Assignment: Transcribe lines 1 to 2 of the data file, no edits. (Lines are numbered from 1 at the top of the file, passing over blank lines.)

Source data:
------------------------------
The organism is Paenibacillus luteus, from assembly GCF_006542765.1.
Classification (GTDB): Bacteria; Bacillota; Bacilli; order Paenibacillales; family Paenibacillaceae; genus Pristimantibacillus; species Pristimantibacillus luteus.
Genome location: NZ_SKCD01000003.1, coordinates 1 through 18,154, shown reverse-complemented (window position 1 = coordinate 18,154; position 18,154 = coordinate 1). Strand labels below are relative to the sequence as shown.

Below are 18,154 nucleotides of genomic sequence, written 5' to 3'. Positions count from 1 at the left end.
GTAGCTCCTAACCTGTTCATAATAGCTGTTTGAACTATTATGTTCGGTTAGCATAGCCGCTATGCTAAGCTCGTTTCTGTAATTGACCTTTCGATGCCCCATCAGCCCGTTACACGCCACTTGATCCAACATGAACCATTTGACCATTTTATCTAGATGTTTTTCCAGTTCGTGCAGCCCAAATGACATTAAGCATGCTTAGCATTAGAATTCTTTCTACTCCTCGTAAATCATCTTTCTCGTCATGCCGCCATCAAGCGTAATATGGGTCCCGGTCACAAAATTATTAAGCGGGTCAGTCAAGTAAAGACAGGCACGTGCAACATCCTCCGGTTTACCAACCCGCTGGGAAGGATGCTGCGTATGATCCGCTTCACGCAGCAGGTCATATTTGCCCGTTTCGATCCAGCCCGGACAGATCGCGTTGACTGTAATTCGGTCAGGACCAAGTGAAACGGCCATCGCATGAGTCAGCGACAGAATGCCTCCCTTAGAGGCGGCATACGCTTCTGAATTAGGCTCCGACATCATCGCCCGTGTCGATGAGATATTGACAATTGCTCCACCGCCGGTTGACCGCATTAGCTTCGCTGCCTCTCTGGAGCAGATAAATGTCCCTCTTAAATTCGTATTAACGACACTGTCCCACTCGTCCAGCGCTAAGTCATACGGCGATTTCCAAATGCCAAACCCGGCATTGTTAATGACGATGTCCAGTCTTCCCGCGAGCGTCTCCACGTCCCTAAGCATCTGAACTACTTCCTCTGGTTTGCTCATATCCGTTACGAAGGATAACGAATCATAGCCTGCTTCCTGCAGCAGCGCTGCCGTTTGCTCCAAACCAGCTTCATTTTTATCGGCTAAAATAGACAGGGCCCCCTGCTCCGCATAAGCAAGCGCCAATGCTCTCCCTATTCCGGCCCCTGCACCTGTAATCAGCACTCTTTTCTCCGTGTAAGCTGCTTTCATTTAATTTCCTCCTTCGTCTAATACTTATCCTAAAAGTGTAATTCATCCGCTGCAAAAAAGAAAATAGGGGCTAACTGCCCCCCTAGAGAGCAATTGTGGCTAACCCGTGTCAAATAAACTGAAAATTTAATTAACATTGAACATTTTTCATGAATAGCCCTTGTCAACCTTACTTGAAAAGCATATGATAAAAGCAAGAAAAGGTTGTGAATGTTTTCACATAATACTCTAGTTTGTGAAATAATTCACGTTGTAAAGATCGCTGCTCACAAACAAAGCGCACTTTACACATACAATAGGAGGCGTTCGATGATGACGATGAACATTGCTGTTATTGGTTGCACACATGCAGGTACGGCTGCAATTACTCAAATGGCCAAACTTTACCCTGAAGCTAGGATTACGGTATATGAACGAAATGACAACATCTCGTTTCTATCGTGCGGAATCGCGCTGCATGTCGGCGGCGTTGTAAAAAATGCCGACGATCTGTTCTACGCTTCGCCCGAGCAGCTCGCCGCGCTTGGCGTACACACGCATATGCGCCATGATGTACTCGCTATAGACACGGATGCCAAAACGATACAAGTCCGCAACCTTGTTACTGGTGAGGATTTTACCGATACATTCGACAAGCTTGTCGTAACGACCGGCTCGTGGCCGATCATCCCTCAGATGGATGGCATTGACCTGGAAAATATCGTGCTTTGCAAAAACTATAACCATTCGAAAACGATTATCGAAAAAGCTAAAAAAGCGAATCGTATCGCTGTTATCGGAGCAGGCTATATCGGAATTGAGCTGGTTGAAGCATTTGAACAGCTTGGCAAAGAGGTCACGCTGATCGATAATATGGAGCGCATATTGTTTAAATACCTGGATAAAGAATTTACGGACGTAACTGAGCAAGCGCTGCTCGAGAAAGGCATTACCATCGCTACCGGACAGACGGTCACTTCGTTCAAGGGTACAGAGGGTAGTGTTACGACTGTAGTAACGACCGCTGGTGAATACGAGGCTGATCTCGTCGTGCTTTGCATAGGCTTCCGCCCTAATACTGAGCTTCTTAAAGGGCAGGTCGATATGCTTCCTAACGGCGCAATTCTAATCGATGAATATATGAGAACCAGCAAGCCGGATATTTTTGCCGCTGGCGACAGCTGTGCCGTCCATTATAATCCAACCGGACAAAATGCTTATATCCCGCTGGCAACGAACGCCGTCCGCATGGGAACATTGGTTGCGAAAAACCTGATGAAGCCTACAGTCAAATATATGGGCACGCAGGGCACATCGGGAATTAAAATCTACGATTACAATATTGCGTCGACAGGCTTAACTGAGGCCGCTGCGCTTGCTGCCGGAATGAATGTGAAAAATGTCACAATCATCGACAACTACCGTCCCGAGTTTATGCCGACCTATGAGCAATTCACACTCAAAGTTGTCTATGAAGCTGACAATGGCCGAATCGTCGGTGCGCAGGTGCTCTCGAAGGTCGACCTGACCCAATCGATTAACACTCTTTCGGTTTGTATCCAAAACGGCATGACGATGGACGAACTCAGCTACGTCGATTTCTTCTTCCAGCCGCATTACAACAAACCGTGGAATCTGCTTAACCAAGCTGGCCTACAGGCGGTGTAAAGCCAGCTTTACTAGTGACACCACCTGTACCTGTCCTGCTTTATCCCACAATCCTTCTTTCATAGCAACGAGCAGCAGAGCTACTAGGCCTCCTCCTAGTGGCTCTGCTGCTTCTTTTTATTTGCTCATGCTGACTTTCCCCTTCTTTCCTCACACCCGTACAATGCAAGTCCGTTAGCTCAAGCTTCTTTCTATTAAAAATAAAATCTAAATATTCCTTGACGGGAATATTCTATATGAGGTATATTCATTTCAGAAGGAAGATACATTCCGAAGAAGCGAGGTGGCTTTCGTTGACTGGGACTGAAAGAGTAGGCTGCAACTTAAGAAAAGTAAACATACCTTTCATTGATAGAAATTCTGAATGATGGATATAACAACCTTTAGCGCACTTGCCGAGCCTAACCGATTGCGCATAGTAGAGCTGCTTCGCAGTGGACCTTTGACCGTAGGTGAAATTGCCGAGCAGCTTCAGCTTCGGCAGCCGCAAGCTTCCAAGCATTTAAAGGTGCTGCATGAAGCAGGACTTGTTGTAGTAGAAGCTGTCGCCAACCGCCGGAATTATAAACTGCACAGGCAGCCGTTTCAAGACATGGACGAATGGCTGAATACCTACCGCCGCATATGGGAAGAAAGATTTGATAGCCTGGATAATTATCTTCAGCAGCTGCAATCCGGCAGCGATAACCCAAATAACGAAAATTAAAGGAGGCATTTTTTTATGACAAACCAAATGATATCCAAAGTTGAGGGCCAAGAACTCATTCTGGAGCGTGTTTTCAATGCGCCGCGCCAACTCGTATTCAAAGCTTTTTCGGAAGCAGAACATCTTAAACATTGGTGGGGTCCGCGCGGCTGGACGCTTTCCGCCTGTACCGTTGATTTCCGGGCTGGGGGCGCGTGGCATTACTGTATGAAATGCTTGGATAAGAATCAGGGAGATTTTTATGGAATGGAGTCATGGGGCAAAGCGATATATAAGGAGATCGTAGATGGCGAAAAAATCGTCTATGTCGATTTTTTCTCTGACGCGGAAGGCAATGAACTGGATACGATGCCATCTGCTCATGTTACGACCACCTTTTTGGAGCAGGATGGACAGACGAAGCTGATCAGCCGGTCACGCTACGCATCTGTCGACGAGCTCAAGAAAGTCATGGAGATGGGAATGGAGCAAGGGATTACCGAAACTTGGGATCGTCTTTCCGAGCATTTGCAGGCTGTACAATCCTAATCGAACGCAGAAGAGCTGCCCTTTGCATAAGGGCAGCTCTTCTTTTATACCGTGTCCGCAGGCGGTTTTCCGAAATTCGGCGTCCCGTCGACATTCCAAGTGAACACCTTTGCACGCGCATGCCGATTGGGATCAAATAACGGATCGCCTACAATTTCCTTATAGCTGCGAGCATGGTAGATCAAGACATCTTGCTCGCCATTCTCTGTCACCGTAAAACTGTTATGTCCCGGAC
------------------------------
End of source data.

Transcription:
The organism is Paenibacillus luteus, from assembly GCF_006542765.1.
Classification (GTDB): Bacteria; Bacillota; Bacilli; order Paenibacillales; family Paenibacillaceae; genus Pristimantibacillus; species Pristimantibacillus luteus.